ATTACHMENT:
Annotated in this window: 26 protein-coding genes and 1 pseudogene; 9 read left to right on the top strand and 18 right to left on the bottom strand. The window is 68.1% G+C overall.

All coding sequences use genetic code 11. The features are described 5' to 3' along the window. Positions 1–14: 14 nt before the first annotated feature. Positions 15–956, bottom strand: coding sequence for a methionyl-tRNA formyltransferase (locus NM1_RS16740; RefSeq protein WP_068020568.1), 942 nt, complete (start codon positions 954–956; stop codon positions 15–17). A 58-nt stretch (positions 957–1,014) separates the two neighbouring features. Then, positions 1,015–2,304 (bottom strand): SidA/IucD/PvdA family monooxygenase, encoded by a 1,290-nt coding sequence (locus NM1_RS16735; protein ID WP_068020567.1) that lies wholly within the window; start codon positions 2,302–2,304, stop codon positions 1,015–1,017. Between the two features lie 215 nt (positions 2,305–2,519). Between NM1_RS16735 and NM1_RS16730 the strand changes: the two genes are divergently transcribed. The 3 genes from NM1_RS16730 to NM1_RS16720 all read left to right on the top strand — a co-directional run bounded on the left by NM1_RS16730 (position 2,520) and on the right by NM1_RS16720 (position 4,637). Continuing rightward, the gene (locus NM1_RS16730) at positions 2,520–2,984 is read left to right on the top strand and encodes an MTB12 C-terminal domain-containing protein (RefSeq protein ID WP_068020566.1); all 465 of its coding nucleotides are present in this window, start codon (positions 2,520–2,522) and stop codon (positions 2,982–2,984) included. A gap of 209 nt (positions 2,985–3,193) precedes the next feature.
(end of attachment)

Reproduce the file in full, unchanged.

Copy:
Annotated in this window: 26 protein-coding genes and 1 pseudogene; 9 read left to right on the top strand and 18 right to left on the bottom strand. The window is 68.1% G+C overall.

All coding sequences use genetic code 11. The features are described 5' to 3' along the window. Positions 1–14: 14 nt before the first annotated feature. Positions 15–956, bottom strand: coding sequence for a methionyl-tRNA formyltransferase (locus NM1_RS16740; RefSeq protein WP_068020568.1), 942 nt, complete (start codon positions 954–956; stop codon positions 15–17). A 58-nt stretch (positions 957–1,014) separates the two neighbouring features. Then, positions 1,015–2,304 (bottom strand): SidA/IucD/PvdA family monooxygenase, encoded by a 1,290-nt coding sequence (locus NM1_RS16735; protein ID WP_068020567.1) that lies wholly within the window; start codon positions 2,302–2,304, stop codon positions 1,015–1,017. Between the two features lie 215 nt (positions 2,305–2,519). Between NM1_RS16735 and NM1_RS16730 the strand changes: the two genes are divergently transcribed. The 3 genes from NM1_RS16730 to NM1_RS16720 all read left to right on the top strand — a co-directional run bounded on the left by NM1_RS16730 (position 2,520) and on the right by NM1_RS16720 (position 4,637). Continuing rightward, the gene (locus NM1_RS16730) at positions 2,520–2,984 is read left to right on the top strand and encodes an MTB12 C-terminal domain-containing protein (RefSeq protein ID WP_068020566.1); all 465 of its coding nucleotides are present in this window, start codon (positions 2,520–2,522) and stop codon (positions 2,982–2,984) included. A gap of 209 nt (positions 2,985–3,193) precedes the next feature.